Elections in Jordan: Back to square one



Hassan Barari

Published — Friday 1 February 2013

Last update 1 February 2013 1:08 am

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Amid boycott of key political forces and the existence of a lot of internal political differences, Jordanians elected a new Parliament. The new Parliament is far from being convincing. In fact, the structure of the current Parliament is similar to the previous one that was widely detested.
Unsurprisingly, the Parliament cannot create the checks and balance system that is vital for the stability of the country. The number of the members to the Parliament that can act independently of the state is modest. On the whole, the Parliament is expected to rubber-stamp whatever the executive authority and the different centers of power agree on.
If anything, the result of the elections vindicates one point: The controversial electoral law is the key reason for producing weak parliaments. Over the last two decades, the one-person-one-vote system has produced parliaments that never enjoyed more than 15 percent of people’s approval. A poll after another shows that the Parliament is the least respected institution. The last Parliament enjoyed the support of only 11 percent of the Jordanian people.
A few would disagree with the statement that the electoral law was designed to produce spineless and weak Parliament. The ruling elites in the country fear an inclusive electoral law could empower people. For this reason, they use Islamists as a bogeyman to scare the rest of people that a different electoral law would only lead to Islamists’ takeover. Is this correct? Hardly! The sad fact is that the regime is clinging onto an absolute power as much as possible without taking into account that enough is enough.
Unlike other countries, the Arab Spring in Jordan has offered the regime an opportunity to bring about a genuine change. Rather than calling for a regime change, Jordanians seek to fix the regime. However, the state has dealt with the Arab Spring as a threat rather than as an opportunity. Still, Jordanians are looking at the monarch as an umbrella for all Jordanians regardless of their religious or ethnic backgrounds. This fact should have been a motive for the regime to proceed with real change rather than the cosmetic steps that failed to convince the majority.
The policies on the ground barely match the rhetoric of the regime about reforms. In the last election only 40 percent of the eligible voters cast their votes!
Jordanians have low expectations of the current Parliament. Far from creating optimism, the Parliament is not expected to restore the check and balance system. During the last two years, the opposition was in the street and the Parliament failed to act in a way to take the initiative. Now the opposition remains in the street and this will make the Parliament look as if it is a tool in the hand of the executive authority. A close look at the makeup of the Parliament reveals a bleak picture. Many of those who won the elections were involved in vote buying and accused of corruption. The most seasoned and experienced ones have never made any difference.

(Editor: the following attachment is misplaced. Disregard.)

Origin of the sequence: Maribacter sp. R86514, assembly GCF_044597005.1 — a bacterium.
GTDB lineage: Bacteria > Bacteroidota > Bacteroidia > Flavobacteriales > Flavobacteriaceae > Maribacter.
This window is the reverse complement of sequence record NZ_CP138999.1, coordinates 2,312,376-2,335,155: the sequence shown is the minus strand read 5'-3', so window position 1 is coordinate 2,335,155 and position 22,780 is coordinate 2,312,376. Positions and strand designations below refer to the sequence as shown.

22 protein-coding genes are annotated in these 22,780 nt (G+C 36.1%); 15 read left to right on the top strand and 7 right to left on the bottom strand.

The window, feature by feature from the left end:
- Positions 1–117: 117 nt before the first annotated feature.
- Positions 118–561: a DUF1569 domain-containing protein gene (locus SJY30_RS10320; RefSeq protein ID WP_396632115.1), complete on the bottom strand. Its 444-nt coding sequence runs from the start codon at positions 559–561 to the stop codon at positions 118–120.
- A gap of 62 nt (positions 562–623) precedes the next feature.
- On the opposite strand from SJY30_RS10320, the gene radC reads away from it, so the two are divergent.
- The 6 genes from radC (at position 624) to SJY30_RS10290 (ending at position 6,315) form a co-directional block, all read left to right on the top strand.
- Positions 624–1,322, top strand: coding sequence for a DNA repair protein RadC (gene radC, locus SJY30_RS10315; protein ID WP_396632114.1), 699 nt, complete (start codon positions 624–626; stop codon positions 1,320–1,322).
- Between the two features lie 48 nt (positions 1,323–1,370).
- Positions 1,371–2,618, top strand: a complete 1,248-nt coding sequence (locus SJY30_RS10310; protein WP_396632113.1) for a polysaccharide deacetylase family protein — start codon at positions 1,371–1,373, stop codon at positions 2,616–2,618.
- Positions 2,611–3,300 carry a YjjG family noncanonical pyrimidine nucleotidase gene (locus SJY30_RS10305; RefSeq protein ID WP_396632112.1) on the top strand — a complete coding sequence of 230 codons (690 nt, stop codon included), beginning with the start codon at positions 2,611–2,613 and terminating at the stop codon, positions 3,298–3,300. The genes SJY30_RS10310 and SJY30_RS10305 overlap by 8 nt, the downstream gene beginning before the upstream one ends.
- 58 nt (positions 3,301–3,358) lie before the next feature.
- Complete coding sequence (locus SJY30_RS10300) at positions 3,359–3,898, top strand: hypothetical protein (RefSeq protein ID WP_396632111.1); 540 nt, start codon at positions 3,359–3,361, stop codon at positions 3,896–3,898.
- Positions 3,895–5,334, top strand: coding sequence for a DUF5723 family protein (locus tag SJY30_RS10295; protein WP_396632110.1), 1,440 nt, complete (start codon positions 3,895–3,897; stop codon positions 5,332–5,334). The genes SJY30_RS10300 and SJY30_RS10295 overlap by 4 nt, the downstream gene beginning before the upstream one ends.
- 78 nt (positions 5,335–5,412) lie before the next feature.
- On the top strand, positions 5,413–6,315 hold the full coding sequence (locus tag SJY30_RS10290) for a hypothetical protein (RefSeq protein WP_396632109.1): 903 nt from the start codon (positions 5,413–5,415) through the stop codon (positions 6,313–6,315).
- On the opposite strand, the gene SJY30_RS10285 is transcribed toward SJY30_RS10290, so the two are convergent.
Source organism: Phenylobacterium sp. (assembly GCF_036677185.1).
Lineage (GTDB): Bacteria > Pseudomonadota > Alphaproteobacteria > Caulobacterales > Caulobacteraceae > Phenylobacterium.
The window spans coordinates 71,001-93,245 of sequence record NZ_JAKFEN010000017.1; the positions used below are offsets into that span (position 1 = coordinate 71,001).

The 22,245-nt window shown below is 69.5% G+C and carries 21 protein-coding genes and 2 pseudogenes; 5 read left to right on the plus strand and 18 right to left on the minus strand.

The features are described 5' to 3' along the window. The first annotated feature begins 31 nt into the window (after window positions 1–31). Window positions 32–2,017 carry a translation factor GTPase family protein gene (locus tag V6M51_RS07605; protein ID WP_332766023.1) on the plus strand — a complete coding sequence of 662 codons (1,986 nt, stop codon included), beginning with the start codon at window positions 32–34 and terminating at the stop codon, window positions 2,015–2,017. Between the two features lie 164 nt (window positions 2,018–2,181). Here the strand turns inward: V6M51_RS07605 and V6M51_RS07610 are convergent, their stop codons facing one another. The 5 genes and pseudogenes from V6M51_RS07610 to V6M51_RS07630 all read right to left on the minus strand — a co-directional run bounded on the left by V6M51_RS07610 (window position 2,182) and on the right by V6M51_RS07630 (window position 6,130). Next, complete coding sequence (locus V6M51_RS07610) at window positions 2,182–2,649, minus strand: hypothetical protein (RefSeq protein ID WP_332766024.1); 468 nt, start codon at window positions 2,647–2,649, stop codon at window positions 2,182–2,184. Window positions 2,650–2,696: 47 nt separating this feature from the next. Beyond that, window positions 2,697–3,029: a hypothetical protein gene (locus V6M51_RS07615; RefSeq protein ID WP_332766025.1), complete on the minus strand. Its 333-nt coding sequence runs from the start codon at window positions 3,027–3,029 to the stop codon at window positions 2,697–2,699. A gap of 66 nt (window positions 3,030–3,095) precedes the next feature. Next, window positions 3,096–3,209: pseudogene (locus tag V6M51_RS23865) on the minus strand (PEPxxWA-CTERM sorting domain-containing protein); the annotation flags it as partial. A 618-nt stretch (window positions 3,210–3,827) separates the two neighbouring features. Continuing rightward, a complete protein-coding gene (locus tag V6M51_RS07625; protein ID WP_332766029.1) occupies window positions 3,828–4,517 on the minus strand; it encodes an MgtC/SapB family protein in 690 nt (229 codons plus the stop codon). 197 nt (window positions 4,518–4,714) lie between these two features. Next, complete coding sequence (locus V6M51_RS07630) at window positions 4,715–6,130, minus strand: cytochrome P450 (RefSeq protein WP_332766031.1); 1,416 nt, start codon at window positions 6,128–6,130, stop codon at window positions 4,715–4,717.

With such a Parliament, it is difficult to imagine a change that can prolong the life of the Parliament.
That said, members of the Parliament are aware of the power of the street. Equally important, they are not oblivious to the fact that there will be no grace period for them. Their best chance lies in changing the electoral law into a more inclusive one in the first few months should they seek to improve their standing and weaken the call for their dismissal.
As it stands, the Parliament reflects neither the aspirations nor the interests of people. Soon, the government will increase the price of electricity with the approval of the Parliament. It would be a huge surprise if the Parliament can stop the next government from doing that. Therefore, the Parliament will lose its status and its relevance to an increasing numbers of disgruntled Jordanians. It is not as if we have not seen this movie before. Surely, the Parliament will let down the people on the key burning issues. Soon, Jordanians will take to the street to ask for dissolving the current Parliament.
To avert losing initiative, the new Parliament should put three key issues on front burner. First, dealing with corruption in a methodological and persistent way. Second, addressing the economic hardships that have hit hard the society. And finally, changing the electoral law into a more inclusive one. It remains to be seen whether this Parliament lives up to these expectations!

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